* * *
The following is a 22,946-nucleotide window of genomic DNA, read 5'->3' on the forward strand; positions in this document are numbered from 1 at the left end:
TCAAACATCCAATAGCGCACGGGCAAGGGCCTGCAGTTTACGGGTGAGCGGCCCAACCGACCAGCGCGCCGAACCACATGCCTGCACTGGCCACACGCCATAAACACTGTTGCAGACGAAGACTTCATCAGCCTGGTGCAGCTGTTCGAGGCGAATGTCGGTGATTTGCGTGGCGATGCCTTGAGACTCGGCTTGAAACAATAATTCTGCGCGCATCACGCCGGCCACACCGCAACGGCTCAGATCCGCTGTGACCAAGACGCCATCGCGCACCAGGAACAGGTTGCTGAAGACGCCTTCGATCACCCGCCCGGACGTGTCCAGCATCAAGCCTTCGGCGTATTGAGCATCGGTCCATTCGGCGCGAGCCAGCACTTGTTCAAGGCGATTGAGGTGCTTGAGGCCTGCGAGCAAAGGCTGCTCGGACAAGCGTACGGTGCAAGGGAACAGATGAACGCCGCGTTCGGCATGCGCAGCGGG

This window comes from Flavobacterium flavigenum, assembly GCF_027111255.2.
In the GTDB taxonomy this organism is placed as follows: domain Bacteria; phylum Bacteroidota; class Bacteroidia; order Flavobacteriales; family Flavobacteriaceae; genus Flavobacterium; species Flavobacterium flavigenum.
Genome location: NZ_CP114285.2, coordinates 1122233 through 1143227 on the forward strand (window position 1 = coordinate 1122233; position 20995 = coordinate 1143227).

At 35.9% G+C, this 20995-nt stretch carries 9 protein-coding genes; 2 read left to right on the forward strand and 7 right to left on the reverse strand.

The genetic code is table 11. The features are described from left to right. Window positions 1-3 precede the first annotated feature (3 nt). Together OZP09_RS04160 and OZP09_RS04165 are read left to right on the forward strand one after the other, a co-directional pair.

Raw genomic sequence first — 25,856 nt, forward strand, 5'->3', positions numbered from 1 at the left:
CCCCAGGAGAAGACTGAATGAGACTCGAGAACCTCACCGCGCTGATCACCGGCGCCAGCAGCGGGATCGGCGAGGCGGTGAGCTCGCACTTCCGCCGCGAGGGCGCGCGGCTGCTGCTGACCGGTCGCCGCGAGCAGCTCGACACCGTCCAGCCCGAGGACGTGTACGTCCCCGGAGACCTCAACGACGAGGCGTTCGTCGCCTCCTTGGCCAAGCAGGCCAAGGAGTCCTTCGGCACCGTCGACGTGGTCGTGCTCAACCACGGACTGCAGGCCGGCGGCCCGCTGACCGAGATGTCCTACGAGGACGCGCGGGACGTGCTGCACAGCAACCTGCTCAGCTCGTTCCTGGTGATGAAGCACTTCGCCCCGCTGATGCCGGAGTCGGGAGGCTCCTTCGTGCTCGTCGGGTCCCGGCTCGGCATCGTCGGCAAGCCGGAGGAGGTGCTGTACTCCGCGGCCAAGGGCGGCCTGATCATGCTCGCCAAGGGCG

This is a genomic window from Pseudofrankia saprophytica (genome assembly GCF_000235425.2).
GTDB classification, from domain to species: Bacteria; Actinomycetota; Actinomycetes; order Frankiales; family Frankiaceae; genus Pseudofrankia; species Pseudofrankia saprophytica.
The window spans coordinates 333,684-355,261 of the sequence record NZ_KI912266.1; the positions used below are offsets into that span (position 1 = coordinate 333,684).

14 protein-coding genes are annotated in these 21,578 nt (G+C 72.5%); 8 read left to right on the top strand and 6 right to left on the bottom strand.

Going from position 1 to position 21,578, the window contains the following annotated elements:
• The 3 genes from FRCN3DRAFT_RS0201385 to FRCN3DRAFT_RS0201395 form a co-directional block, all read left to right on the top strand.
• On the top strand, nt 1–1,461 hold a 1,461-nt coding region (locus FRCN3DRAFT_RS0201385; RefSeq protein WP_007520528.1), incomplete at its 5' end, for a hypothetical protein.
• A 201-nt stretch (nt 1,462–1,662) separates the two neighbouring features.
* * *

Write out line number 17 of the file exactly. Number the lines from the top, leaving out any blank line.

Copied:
• A 201-nt stretch (nt 1,462–1,662) separates the two neighbouring features.